Media blamed by Mallya and clarifies why Kingfisher disappoints
- According to Mallya, his reputation was tarnished by the media.
- Kingfisher started in the year 2005 was a failure due to macro-economic factors and government policies.
- the financial stress status was reported by the State Bank of India (SBI) to The Reserve Bank of India (RBI).
- The airline closed down in 2012 settling Rs. 1,244 crore to the banks from the sale of the shares.
- To the issue of being painted as an absconder he responses saying he has been a non-resident for 28 years.
- He is proud to be a member of the Rajya Sabha for the second time from Karnataka.
In a damage control exercise, beleaguered industrialist Vijay Mallya on Sunday blamed media for spoiling his reputation and sought to clarify why his dream airline Kingfisher failed.
“The past few days have witnessed a near hysterical campaign in the media directed against me,” the 60-year-old flamboyant tycoon said in a statement here.
Accusing media of indulging in sensationalism, he said he felt the time had come to clarify his position in order to avoid relentless attack on his reputation.
“I have always lived an honourable life and the calumny notwithstanding, shall continue to do so. As to the allegations in media, all I can say is I hope some sobriety and sense will prevail and truth not held a hostage to TRPs.”
Recalling that Kingfisher was launched in 2005 on the basis of viable business plan vetted by SBI Capital Markets and international aviation consultants, Mallya admitted that despite every effort, the airline was an unfortunate commercial failure caused by macro-economic factors and then government policies.
“The truth about Kingfisher Airlines and its financial stress due to external factors has been reported by State Bank of India (SBI) to the Reserve Bank of India (RBI) in their letter dated 31st January 2012,” he said in the statement.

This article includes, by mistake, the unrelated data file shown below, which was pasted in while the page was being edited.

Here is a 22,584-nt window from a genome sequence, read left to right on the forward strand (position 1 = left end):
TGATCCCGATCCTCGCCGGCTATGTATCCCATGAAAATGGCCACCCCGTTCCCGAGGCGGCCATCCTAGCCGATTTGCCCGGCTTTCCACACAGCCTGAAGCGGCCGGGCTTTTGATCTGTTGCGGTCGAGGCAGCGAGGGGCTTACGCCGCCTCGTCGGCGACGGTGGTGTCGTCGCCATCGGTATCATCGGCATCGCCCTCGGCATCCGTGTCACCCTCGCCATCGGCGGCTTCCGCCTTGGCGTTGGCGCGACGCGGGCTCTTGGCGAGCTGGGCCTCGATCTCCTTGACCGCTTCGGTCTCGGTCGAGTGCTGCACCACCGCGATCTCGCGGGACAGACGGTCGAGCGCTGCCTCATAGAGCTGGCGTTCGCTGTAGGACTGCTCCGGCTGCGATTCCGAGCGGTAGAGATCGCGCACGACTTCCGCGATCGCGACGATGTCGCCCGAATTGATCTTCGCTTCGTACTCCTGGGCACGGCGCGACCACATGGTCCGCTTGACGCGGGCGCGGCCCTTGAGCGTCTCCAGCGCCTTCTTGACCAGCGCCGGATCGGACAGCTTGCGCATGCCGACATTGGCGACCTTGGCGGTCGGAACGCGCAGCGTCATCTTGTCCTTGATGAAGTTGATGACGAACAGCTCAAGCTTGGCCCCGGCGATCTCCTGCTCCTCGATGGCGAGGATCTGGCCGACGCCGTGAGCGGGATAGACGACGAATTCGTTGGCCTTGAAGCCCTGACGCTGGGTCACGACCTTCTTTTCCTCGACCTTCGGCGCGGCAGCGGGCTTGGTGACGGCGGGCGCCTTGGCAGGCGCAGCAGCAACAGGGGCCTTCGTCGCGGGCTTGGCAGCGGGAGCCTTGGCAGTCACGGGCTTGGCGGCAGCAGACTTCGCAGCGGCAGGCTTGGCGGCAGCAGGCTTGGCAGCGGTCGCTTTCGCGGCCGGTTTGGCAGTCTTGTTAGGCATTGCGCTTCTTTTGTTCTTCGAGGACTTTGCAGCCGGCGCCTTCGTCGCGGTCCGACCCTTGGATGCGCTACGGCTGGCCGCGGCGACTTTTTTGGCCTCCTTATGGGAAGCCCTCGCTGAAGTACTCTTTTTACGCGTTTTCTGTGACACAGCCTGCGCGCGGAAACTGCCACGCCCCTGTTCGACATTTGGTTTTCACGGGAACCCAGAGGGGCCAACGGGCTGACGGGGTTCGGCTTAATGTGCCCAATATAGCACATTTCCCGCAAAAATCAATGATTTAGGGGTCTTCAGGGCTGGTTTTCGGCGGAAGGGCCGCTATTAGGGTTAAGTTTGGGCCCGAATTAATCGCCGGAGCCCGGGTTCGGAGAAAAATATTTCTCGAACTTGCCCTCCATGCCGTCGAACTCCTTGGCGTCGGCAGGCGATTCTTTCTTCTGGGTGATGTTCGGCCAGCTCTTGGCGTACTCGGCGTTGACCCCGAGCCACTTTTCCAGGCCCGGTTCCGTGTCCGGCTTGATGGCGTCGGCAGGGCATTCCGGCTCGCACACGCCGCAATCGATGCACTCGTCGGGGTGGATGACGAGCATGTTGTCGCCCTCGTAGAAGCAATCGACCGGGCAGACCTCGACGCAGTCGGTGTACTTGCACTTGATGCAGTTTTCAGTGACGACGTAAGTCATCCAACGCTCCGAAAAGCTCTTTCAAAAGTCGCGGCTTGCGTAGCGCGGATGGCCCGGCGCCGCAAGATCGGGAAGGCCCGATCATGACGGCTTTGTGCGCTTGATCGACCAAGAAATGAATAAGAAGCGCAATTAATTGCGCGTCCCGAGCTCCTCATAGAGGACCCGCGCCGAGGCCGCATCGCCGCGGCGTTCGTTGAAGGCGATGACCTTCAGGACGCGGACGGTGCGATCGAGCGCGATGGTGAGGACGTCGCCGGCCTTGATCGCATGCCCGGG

Mallya’s statement comes ahead of the Debt Recovery Tribunal’s order on the four interlocutory applications (IAs) the SBI moved on March 2, seeking his arrest, impounding his passport, disclosure of his assets in India and abroad and first claim to the $75 million deal he had signed with British liquor major Diageo plc on February 25 for resigning as chairman of its Indian arm United Spirits Ltd (USL). The tycoon also said he would move to Britain to be with his family.
When the tribunal reserved its order on Friday and posted next hearing to Monday, the SBI filed a writ petition in the Karnataka High Court as a lead bank of a consortium of banks, seeking same relief it sought from the tribunal. On this, the court issued notice to Mallya and others for response by this week.
A consortium of 17 state-run and private banks loaned funds of Rs.7,800 crore to Kingfisher, a public firm, but these loans were secured by blue chip securities.
After the airline’s closure in 2012, the banks and their assignees recovered an aggregate of Rs.1,244 crore from sale of pledged shares since April 2013, he said.
In addition, an aggregate of Rs.600 crore is lying deposited in the Karnataka High Court since July 2013 and Rs.650 crore of United Breweries Holdings has been deposited there since early 2014, being sums realised from proceeds received by the UB Holdings from sale of shares in United Spirits to Diageo in July 2013.
“Thus, the aggregate cash recovery/security available is Rs.2,494 crore,” Mallya claimed in the statement.
Observing that a disinformation campaign had made him a poster boy of all banks’ NPAs (non-performing assets) despite pledging blue chip securities and depositing unspecified amounts in court, Mallya said banks have NPAs of Rs.11 lakh crore and borrowers owe much more than Kingfisher.
“None of these large borrowers have been declared wilful defaulters, but unfortunately, UB Holdings and I have been declared wilful defaulters by certain banks on technical grounds. I have legally challenged these declarations,” he said.
Clarifying all inquiries found no evidence of misappropriation of funds by his defunct airline or himself, he said hence allegations and innuendo to this effect were false.
“My group invested Rs 4,000 crore into the airline which stands impaired – it is not as though it is only the bank debt that has suffered. Banks will recover a substantial part of their debt – my groups loss is permanent,” Mallya noted.
Lamenting for being painted as an absconder, Mallya said he had been a non-resident for around 28 years and the RBI had acknowledged this in writing.
“Over the years, I have built businesses in India and abroad. I am also honoured to be a member of the Rajya Sabha (from Karnataka for the second time),” he added.